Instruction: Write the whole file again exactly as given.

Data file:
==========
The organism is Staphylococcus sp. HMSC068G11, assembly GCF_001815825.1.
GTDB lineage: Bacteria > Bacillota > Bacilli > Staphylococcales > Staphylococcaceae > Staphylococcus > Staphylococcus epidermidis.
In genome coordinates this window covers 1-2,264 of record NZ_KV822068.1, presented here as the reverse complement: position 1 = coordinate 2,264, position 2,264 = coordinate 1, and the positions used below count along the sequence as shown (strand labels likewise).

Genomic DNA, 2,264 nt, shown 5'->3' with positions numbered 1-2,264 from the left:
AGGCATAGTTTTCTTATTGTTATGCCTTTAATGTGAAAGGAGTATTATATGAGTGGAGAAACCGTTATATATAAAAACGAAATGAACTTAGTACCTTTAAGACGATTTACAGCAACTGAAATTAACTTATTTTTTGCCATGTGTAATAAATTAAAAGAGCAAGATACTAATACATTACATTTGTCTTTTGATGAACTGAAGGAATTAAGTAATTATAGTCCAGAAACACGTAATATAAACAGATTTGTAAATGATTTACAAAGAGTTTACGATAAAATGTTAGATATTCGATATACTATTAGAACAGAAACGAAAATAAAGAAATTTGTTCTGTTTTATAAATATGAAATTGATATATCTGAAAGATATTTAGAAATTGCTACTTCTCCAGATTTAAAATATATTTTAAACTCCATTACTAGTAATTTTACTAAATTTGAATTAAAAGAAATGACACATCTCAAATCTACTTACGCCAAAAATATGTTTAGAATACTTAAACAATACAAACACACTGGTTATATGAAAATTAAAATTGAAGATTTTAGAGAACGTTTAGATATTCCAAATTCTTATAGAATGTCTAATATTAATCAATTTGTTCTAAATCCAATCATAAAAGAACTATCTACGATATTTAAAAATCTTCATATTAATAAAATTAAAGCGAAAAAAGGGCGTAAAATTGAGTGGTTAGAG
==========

The organism is Staphylococcus sp. HMSC068G11, assembly GCF_001815825.1.
GTDB lineage: Bacteria > Bacillota > Bacilli > Staphylococcales > Staphylococcaceae > Staphylococcus > Staphylococcus epidermidis.
In genome coordinates this window covers 1-2,264 of record NZ_KV822068.1, presented here as the reverse complement: position 1 = coordinate 2,264, position 2,264 = coordinate 1, and the positions used below count along the sequence as shown (strand labels likewise).

Genomic DNA, 2,264 nt, shown 5'->3' with positions numbered 1-2,264 from the left:
AGGCATAGTTTTCTTATTGTTATGCCTTTAATGTGAAAGGAGTATTATATGAGTGGAGAAACCGTTATATATAAAAACGAAATGAACTTAGTACCTTTAAGACGATTTACAGCAACTGAAATTAACTTATTTTTTGCCATGTGTAATAAATTAAAAGAGCAAGATACTAATACATTACATTTGTCTTTTGATGAACTGAAGGAATTAAGTAATTATAGTCCAGAAACACGTAATATAAACAGATTTGTAAATGATTTACAAAGAGTTTACGATAAAATGTTAGATATTCGATATACTATTAGAACAGAAACGAAAATAAAGAAATTTGTTCTGTTTTATAAATATGAAATTGATATATCTGAAAGATATTTAGAAATTGCTACTTCTCCAGATTTAAAATATATTTTAAACTCCATTACTAGTAATTTTACTAAATTTGAATTAAAAGAAATGACACATCTCAAATCTACTTACGCCAAAAATATGTTTAGAATACTTAAACAATACAAACACACTGGTTATATGAAAATTAAAATTGAAGATTTTAGAGAACGTTTAGATATTCCAAATTCTTATAGAATGTCTAATATTAATCAATTTGTTCTAAATCCAATCATAAAAGAACTATCTACGATATTTAAAAATCTTCATATTAATAAAATTAAAGCGAAAAAAGGGCGTAAAATTGAGTGGTTAGAG